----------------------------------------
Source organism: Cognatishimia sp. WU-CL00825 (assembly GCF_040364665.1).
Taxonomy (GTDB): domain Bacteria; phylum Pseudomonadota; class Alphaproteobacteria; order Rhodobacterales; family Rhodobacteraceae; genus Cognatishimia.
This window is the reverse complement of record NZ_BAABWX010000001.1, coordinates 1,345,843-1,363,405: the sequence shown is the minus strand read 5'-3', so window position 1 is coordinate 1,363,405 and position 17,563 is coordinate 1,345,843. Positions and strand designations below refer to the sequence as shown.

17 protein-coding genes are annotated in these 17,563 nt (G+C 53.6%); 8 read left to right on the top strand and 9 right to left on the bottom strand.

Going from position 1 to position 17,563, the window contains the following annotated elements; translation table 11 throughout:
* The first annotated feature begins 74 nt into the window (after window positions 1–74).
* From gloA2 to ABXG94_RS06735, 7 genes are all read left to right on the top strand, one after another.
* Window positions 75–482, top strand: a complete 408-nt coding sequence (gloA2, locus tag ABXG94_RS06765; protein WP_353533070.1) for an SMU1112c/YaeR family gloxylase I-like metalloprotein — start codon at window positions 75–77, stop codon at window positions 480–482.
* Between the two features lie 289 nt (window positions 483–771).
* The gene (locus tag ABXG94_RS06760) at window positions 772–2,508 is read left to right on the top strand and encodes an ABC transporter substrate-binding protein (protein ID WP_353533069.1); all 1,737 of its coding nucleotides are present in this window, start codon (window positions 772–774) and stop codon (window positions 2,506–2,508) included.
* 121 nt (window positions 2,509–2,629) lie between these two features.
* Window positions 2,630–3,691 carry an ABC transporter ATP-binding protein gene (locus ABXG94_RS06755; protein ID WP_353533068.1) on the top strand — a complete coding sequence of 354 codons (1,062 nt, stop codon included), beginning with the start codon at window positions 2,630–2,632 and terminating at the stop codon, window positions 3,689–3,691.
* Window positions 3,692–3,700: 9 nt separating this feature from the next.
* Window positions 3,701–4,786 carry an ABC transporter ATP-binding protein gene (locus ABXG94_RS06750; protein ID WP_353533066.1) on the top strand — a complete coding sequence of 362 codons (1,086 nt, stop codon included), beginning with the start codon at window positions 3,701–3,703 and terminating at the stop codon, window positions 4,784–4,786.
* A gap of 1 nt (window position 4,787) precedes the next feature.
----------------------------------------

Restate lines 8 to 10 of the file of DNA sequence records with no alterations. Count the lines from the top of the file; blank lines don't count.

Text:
* Window positions 75–482, top strand: a complete 408-nt coding sequence (gloA2, locus tag ABXG94_RS06765; protein WP_353533070.1) for an SMU1112c/YaeR family gloxylase I-like metalloprotein — start codon at window positions 75–77, stop codon at window positions 480–482.
* Between the two features lie 289 nt (window positions 483–771).
* The gene (locus tag ABXG94_RS06760) at window positions 772–2,508 is read left to right on the top strand and encodes an ABC transporter substrate-binding protein (protein ID WP_353533069.1); all 1,737 of its coding nucleotides are present in this window, start codon (window positions 772–774) and stop codon (window positions 2,506–2,508) included.